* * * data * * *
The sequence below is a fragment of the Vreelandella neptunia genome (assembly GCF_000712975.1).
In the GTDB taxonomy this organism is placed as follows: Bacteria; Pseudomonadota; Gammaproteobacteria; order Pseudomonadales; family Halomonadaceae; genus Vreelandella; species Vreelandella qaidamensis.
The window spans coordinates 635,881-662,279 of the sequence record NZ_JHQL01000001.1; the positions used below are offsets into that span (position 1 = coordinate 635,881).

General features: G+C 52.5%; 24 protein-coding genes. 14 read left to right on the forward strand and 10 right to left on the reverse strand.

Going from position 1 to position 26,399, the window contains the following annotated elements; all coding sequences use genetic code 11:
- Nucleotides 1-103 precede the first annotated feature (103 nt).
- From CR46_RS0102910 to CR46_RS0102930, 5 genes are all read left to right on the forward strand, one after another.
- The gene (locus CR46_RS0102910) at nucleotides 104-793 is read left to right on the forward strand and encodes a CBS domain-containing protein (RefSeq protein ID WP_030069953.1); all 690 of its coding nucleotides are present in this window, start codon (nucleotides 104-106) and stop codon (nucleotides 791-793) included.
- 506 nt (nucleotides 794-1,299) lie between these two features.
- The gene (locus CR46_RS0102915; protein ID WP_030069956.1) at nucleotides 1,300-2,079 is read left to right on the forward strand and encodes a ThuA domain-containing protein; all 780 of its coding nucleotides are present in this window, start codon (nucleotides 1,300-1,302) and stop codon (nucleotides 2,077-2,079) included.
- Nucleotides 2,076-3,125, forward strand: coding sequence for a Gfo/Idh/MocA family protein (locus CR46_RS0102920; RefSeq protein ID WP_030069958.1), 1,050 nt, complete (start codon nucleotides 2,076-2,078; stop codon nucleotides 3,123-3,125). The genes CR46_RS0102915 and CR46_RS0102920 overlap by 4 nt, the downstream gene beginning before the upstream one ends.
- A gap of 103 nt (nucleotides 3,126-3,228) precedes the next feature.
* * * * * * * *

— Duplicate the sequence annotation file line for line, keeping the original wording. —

The sequence below is a fragment of the Vreelandella neptunia genome (assembly GCF_000712975.1).
In the GTDB taxonomy this organism is placed as follows: Bacteria; Pseudomonadota; Gammaproteobacteria; order Pseudomonadales; family Halomonadaceae; genus Vreelandella; species Vreelandella qaidamensis.
The window spans coordinates 635,881-662,279 of the sequence record NZ_JHQL01000001.1; the positions used below are offsets into that span (position 1 = coordinate 635,881).

General features: G+C 52.5%; 24 protein-coding genes. 14 read left to right on the forward strand and 10 right to left on the reverse strand.

Going from position 1 to position 26,399, the window contains the following annotated elements; all coding sequences use genetic code 11:
- Nucleotides 1-103 precede the first annotated feature (103 nt).
- From CR46_RS0102910 to CR46_RS0102930, 5 genes are all read left to right on the forward strand, one after another.
- The gene (locus CR46_RS0102910) at nucleotides 104-793 is read left to right on the forward strand and encodes a CBS domain-containing protein (RefSeq protein ID WP_030069953.1); all 690 of its coding nucleotides are present in this window, start codon (nucleotides 104-106) and stop codon (nucleotides 791-793) included.
- 506 nt (nucleotides 794-1,299) lie between these two features.
- The gene (locus CR46_RS0102915; protein ID WP_030069956.1) at nucleotides 1,300-2,079 is read left to right on the forward strand and encodes a ThuA domain-containing protein; all 780 of its coding nucleotides are present in this window, start codon (nucleotides 1,300-1,302) and stop codon (nucleotides 2,077-2,079) included.
- Nucleotides 2,076-3,125, forward strand: coding sequence for a Gfo/Idh/MocA family protein (locus CR46_RS0102920; RefSeq protein ID WP_030069958.1), 1,050 nt, complete (start codon nucleotides 2,076-2,078; stop codon nucleotides 3,123-3,125). The genes CR46_RS0102915 and CR46_RS0102920 overlap by 4 nt, the downstream gene beginning before the upstream one ends.
- A gap of 103 nt (nucleotides 3,126-3,228) precedes the next feature.